Linda has lived in Boston for two years, and her brother, William, offers to send Ellen to boarding school. Although she is reluctant to part with her daughter, Linda eventually agrees that this would be in her daughter's best interest. The night before Ellen is scheduled to leave, Linda tells her the truth about her father, Mr. Sands. To her surprise, she discovers that Ellen has known the truth all along.
Linda is lonely without her daughter, and gratefully accepts an assignment as a seamstress for a neighboring family. Upon returning home, she finds a letter from William, asking her to help him establish an anti-slavery reading room in Rochester. She agrees to work with him, but the project doesn't receive broad community support and fails. Linda spends the next year with the family of Isaac and Amy Post, well-known anti-slavery advocates whose Rochester, New York, home, was a well-known station on the Underground Railroad.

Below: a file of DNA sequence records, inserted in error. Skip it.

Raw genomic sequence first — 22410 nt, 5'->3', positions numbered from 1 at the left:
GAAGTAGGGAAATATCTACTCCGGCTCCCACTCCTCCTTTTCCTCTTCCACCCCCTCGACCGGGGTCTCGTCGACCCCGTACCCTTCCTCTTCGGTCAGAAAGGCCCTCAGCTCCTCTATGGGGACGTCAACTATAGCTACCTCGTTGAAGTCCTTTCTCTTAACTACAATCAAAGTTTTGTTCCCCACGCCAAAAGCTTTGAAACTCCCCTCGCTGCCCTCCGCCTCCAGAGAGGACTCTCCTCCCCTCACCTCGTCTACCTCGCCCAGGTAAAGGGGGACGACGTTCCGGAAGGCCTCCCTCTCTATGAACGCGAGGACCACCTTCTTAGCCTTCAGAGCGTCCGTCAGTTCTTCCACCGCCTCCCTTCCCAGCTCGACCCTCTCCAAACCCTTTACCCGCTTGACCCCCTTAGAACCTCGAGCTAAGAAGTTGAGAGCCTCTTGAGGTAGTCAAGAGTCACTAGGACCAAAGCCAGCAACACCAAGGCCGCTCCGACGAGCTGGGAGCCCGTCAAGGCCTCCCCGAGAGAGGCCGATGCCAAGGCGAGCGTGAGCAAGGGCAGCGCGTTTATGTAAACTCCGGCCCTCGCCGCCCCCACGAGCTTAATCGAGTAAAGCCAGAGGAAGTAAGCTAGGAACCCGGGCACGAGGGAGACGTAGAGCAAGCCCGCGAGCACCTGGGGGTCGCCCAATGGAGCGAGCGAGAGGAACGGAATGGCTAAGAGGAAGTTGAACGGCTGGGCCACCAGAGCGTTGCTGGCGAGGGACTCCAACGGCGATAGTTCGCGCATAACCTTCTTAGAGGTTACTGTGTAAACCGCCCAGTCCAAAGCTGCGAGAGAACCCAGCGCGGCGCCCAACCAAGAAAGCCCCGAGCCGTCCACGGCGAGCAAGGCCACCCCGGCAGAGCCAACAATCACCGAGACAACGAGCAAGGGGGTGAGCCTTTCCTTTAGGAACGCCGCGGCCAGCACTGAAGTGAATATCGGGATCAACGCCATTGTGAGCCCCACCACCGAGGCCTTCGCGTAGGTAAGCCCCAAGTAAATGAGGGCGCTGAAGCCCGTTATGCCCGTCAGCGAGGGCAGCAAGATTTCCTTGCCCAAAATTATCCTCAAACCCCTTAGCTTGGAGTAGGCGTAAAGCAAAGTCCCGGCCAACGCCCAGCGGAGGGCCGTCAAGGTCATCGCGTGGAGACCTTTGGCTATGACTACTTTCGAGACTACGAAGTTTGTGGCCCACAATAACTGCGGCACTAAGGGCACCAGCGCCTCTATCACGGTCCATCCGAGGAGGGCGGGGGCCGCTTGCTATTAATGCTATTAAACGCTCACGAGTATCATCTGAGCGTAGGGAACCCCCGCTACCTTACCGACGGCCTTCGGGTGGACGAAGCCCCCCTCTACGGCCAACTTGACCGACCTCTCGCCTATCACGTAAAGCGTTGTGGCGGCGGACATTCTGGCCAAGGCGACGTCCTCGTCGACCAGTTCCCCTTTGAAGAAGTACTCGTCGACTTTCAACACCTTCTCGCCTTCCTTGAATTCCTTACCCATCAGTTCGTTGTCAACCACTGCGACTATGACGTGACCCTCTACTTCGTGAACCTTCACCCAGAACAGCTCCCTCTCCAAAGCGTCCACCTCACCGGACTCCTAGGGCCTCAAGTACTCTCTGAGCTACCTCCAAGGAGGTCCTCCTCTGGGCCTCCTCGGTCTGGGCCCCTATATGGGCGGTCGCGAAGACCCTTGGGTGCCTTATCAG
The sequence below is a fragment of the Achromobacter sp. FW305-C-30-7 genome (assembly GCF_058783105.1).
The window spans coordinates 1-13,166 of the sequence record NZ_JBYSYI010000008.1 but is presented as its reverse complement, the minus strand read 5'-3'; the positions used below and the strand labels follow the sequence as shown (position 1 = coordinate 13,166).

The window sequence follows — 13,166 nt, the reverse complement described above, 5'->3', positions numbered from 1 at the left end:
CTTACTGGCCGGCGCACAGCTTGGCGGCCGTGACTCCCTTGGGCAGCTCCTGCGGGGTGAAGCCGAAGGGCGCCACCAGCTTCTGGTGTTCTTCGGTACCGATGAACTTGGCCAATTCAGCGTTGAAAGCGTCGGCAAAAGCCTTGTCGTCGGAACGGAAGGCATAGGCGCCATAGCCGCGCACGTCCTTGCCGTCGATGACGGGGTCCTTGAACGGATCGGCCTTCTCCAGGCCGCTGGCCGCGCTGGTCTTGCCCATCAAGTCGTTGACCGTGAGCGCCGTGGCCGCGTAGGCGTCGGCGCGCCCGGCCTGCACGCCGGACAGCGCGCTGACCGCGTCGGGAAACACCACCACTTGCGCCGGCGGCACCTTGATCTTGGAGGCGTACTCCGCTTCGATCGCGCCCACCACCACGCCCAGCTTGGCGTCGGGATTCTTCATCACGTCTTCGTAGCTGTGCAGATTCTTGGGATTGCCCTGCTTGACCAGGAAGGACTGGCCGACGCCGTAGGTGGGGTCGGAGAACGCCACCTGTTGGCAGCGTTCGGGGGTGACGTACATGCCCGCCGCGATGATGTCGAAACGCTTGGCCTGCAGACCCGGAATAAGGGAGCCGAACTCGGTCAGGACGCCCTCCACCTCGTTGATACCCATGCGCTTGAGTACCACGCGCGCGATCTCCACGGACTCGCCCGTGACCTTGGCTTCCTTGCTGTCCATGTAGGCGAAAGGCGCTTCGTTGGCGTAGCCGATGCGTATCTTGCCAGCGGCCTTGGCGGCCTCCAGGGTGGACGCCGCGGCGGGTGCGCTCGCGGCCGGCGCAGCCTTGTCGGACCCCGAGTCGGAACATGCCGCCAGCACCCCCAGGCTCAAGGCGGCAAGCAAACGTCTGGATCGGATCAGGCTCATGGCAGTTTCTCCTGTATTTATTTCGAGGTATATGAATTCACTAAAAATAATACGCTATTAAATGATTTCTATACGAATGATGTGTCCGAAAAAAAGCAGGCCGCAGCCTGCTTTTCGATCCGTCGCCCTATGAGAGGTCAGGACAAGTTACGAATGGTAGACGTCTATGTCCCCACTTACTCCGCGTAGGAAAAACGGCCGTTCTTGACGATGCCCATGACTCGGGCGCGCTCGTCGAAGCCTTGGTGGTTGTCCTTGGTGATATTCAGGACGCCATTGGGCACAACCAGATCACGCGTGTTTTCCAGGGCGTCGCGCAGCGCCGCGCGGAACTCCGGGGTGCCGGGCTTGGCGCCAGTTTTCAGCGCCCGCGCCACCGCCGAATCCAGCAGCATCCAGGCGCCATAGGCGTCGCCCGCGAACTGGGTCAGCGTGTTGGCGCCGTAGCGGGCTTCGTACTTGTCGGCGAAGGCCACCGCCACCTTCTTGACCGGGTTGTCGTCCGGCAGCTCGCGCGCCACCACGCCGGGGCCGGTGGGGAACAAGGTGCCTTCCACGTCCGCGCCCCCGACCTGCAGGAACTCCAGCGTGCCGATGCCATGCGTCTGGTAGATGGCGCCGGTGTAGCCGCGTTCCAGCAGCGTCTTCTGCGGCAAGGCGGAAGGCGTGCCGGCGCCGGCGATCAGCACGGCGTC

After Linda tells Ellen the circumstances of her daughter's birth, Ellen confides that she was deeply hurt by the way her father favored his white child over her. But, again, readers see the recurring theme of the strength of the bonds within the black community; Ellen says to her mother, "But now I never think any thing about my father. All my love is for you." This chapter also clearly demonstrates that Linda is willing to make great sacrifice to ensure her daughter's advancement. Linda is dejected about her daughter's leaving, but although she must suffer another loss, she realizes the importance of the opportunity for Ellen to continue her education. Linda puts a high priority on knowledge as a means to personal power, and she has passed on this value to Ellen. Ellen hates to leave her mother alone, but knows that she must take the opportunity offered her: "I am almost sorry I am going, though I do want to improve myself."